The Other End of the Cemetary

Earlier this month, a childhood friend tragically died. At about the same time, I had an assignment to compose a short scene in present tense. 

Today isn’t as cold as the Ohio Novembers I remember. I’m not even wearing a heavy coat, as I step out of my brother’s truck and onto the grass. My brother walks over to the woman getting out of the truck next to us and apologizes for honking at her on the way in. He hadn’t realized she was part of the procession, too. 

Most people have already arrived, but everyone is taking their time walking to the other end of the cemetery. Some walk among the grave stones to pay homage to departed family members. Most people are wearing dark colors, as expected. Many are wearing heavy coats. I start to wish I would have worn mine.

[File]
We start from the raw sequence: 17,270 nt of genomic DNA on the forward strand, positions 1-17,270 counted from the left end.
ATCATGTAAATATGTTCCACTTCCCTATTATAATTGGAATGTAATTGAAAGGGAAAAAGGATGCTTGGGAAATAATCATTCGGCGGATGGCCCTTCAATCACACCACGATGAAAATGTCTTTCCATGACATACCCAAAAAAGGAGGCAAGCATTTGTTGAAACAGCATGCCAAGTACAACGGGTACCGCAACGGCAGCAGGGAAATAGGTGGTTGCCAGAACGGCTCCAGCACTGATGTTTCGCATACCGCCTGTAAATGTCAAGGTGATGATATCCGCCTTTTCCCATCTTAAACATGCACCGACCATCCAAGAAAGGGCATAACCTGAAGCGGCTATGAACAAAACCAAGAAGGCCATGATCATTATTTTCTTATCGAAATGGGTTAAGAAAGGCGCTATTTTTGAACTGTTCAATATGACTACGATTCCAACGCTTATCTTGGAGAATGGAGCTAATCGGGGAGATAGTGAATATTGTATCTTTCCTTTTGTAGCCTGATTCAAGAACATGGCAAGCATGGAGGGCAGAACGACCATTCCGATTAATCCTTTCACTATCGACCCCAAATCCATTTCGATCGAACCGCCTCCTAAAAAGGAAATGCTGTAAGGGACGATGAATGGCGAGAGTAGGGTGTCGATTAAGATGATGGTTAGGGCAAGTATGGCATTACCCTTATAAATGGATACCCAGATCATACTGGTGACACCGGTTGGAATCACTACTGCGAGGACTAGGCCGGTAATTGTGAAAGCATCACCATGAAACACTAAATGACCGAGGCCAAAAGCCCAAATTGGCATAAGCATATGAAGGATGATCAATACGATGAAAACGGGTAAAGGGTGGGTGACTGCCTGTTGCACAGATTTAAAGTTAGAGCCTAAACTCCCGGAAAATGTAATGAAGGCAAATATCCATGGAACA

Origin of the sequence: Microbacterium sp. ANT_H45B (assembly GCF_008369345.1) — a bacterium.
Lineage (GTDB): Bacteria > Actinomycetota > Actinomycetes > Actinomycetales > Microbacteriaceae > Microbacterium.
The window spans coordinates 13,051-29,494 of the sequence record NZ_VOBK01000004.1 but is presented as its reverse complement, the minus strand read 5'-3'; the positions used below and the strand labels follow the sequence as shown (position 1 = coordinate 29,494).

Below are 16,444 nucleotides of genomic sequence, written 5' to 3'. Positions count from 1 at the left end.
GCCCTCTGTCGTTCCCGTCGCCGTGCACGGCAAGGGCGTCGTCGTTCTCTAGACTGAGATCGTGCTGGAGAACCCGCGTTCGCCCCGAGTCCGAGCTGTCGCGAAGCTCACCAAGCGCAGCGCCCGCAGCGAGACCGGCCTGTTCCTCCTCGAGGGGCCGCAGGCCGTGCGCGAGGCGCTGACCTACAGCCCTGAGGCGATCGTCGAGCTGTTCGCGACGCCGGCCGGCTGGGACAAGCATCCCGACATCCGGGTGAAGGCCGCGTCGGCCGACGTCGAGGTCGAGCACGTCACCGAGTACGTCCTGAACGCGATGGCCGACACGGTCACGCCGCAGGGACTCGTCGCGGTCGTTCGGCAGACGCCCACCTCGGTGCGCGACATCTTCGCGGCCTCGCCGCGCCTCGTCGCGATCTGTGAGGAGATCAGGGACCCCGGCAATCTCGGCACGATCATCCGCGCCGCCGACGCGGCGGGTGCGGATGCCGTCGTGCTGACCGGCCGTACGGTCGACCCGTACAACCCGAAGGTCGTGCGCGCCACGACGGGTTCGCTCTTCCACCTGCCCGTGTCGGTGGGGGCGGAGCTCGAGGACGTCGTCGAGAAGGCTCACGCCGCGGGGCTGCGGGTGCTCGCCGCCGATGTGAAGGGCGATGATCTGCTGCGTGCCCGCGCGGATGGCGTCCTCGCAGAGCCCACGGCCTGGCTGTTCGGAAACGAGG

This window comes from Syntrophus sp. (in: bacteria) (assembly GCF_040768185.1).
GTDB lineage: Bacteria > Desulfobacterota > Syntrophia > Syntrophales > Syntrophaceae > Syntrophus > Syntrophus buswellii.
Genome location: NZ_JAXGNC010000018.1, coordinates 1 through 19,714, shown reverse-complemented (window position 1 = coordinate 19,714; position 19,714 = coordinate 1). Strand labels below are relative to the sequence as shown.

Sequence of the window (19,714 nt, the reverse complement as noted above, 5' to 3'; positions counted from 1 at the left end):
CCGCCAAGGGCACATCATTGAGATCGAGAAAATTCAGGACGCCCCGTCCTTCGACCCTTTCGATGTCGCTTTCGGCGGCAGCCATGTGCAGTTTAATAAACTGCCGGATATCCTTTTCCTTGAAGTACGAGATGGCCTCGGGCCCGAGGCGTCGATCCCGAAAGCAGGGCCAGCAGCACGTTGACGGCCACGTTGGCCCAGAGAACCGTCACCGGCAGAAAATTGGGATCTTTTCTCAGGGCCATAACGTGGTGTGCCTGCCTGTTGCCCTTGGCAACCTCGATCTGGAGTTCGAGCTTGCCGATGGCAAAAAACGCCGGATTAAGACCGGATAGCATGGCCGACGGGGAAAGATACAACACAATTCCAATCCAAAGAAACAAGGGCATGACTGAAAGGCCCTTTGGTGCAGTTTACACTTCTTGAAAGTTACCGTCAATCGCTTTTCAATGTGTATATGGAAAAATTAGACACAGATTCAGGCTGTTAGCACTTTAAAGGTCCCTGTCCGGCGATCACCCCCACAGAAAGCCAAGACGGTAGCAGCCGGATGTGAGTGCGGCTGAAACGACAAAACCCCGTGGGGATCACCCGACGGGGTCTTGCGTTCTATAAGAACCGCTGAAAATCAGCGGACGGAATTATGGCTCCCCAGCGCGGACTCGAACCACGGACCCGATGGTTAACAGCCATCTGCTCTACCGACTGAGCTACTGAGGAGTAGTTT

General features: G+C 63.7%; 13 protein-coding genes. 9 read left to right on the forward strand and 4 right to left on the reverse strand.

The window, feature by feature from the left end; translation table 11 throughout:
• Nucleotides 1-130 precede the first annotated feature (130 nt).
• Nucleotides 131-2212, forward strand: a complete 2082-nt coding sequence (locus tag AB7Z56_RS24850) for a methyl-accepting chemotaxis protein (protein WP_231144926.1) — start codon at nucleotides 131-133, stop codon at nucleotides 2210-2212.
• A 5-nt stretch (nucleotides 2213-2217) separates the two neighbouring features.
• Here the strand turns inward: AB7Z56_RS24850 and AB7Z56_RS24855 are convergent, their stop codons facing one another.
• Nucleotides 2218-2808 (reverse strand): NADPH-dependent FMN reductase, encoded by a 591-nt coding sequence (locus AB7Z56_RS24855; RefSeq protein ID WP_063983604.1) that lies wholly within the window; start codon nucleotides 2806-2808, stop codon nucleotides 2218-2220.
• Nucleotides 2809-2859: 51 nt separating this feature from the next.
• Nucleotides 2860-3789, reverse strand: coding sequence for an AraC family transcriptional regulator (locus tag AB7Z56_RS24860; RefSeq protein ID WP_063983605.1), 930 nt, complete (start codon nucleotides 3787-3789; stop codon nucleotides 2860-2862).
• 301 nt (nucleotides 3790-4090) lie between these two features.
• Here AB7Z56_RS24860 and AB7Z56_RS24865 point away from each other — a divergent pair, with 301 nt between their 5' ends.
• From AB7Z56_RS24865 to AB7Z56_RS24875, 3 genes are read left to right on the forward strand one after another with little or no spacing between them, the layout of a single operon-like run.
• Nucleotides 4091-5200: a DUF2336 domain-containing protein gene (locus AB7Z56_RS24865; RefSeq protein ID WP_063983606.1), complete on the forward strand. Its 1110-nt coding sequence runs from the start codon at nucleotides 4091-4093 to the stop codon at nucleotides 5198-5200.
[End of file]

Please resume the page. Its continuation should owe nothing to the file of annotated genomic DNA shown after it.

No one here is quite as somber as people are in the movies. Friends and relatives who haven’t seen each other in years greet each other. I even see people smiling and shaking hands. “It’s good to see you,” we say to each other, and everyone means it.

The pastor begins his sermon, but we can barely hear him from the back of the crowd. As I look behind me, across the cemetery, I can see the grave stones of relatives passed on, and I notice many other stones with common surnames of Holland, Ohio. Over a century’s worth of Springfield Township’s deceased citizens are buried underneath the half mile of land behind us. Now another is laid to rest, years before he should be, at the other end of the cemetery.

Funeral at Bettws Church, David Cox (1852)


Author: Bradley Bethel

Educator, writer, & filmmaker. Proud Ohio native, happy to live in North Carolina.

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